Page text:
Secondly, the problems affecting the Social Security are concentrated on the revenue side of the equation, specifically social contributions, in which growth continues to lag nominal GDP growth. The data available to date make it highly likely that the Social Security’s expense targets will be met, thanks largely to the reduction in the outlay for unemployment benefits, but very improbable that the revenue forecasts will be delivered. The numbers point to a deficit in 2017 of 1.6%, 0.2 points above target and very close to last year’s observed figure.
Lastly, the central government, which faces the steepest deficit-cutting challenge, poses the most doubts. Revenue is trailing the government’s forecasts and nominal GDP growth. Based on the first-quarter numbers, the shortfall with respect to targeted revenue is attributable to lower than forecast receipts from personal income tax and special duties. In contrast, revenue from VAT and corporate income tax is faring better than forecast, albeit not by enough to offset the underperformance in the former two taxes; here, delivery of the goals for the year is feasible. On the spending side, things are relatively better, although, as mentioned earlier, the impact of the state liability for the bankrupt toll roads has added more pressure. If we additionally factor in the likely impact of the change in the amounts to be transferred to the Basque region, the AIReF views the likelihood of delivery of the deficit target as ‘improbable’ (probability of a miss of 80%).
That being said, there are at least two reasons for greater optimism regarding the prospects for complying with the overall deficit target for 2017. The first, already alluded to, is the fact that economic growth is accelerating once again and it is highly probable that GDP growth will once again approach or even surpass the 3% mark in 2017. Whereas the 2017 state budget assumed real GDP growth of 2.5%, the Bank of Spain is currently forecasting 3.1% (in its June macroeconomic projections), while Funcas consensus forecast stands at 3.1% (forecasts published in July). Although tax revenue and Social Security contributions are proving less elastic to nominal GDP growth than anticipated, this growth should nevertheless accelerate tax collection significantly.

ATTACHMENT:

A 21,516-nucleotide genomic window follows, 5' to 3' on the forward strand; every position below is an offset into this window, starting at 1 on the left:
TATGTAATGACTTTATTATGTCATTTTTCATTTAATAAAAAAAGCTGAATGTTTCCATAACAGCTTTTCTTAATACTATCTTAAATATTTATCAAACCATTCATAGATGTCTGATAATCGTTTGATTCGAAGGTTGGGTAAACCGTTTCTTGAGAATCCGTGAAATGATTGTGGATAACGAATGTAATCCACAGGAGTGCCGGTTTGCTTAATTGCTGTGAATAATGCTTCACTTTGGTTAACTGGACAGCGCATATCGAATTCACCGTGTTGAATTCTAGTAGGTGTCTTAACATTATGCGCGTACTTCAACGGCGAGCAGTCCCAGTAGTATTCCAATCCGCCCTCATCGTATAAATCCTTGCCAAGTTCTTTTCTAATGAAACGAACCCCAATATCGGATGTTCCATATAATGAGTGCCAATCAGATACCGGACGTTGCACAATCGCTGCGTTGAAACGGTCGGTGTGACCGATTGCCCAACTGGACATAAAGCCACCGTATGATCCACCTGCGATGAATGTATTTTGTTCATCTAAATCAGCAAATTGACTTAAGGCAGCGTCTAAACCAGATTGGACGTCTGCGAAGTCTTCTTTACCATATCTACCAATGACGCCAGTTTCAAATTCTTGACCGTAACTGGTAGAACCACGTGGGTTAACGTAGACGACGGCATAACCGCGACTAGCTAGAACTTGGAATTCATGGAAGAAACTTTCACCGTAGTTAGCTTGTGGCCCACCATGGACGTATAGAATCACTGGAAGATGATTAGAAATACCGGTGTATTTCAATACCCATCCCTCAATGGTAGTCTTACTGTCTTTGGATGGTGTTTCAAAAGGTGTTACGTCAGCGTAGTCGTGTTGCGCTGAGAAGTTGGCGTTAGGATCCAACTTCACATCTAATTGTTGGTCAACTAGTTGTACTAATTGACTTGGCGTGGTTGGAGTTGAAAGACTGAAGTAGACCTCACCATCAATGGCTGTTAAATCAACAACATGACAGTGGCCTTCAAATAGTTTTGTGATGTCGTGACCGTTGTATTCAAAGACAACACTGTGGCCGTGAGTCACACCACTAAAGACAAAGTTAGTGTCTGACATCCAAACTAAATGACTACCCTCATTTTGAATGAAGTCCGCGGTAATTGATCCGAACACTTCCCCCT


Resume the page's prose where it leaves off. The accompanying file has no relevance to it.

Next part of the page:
Secondly, the government has room to approve additional measures to help balance its books. In fact, not all the initiatives contemplated in the packet of fiscal measures designed for the rollover of the 2016 budget have been set in motion and transferred to the 2017 budget[4]. Specifically, the update to the 2017-2020 Stability Plan (Ministry of Finance and Civil Service, 2017a) states that: “If over the course of the year the budget outturn numbers were to evidence a risk of falling short of the target, the measures already committed to would be implemented[…], specifically environmental taxes and the tax on sugary drinks, which would raise 300 million and 200 million euros, respectively”. Those additional 500 million euros would create a buffer of approximately 0.4 points of GDP.
In short, unforeseen difficulties have cropped up in the fiscal consolidation path this year and first-quarter revenue has fallen short of expectations. Balancing this out, however, Spanish GDP growth is accelerating notably, surprising private and public analysts alike. Meanwhile, the central government still has some discretionary power if it needs to redirect deviations that are jeopardising the target set for 2017.
Beyond 2017: The 2017-2020 Stability Plan
At the end of April, the central government presented the updated version of its Stability Plan for 2017-2020. Exhibit 1 depicts the three key prongs of this strategy: non-financial spending, non-financial income and the gap between the two, the deficit. The values are expressed in terms of GDP. The three main conclusions are as follows:
  • The consolidation effort is focused on the spending side of the equation. Underpinned by annual nominal average GDP growth rate of 4.2%, the Plan designs a roadmap for cutting spending over GDP by 3.2 percentage points between 2016 and 2020, such that nominal spending would rise at just above 2% per annum (2.2%). Revenue is projected to stay broadly stable, increasing 0.8 percentage points of GDP over the same period. This means that the deficit-cutting effort will be driven 80% by spending cuts and just 20% by income growth. This pattern of consolidation has been the rule in fiscal strategy since the Partido Popular’s first administration (Lago, 2014).
  • Despite the fact that the economic climate has been on the side of fiscal consolidation since 2014, delivery of the original deficit-cutting targets has been systematically and successfully pushed back in time. When the Stability Plan was updated for 2014-2017, the goal was to cross the 3% threshold in 2016 (2.8%) and go on to post a deficit of 1.1% in 2017 (Lago, 2014). In the most recent update to the Plan for 2017-2020, the target for 2017 remains above the 3% mark, falling to 1.3% only in 2019. Considering the fact that the government expects to register a positive output gap once again this year (+0.60%), the numbers imply the maintenance of a structural deficit of close to 1.5%. A level that appears high if the government wants to retain room for manoeuvre in the fiscal policy arena against the backdrop of European stability. Excessive too if the goal is to drive the current stock of public debt down towards 60% of GDP within a reasonable timeframe.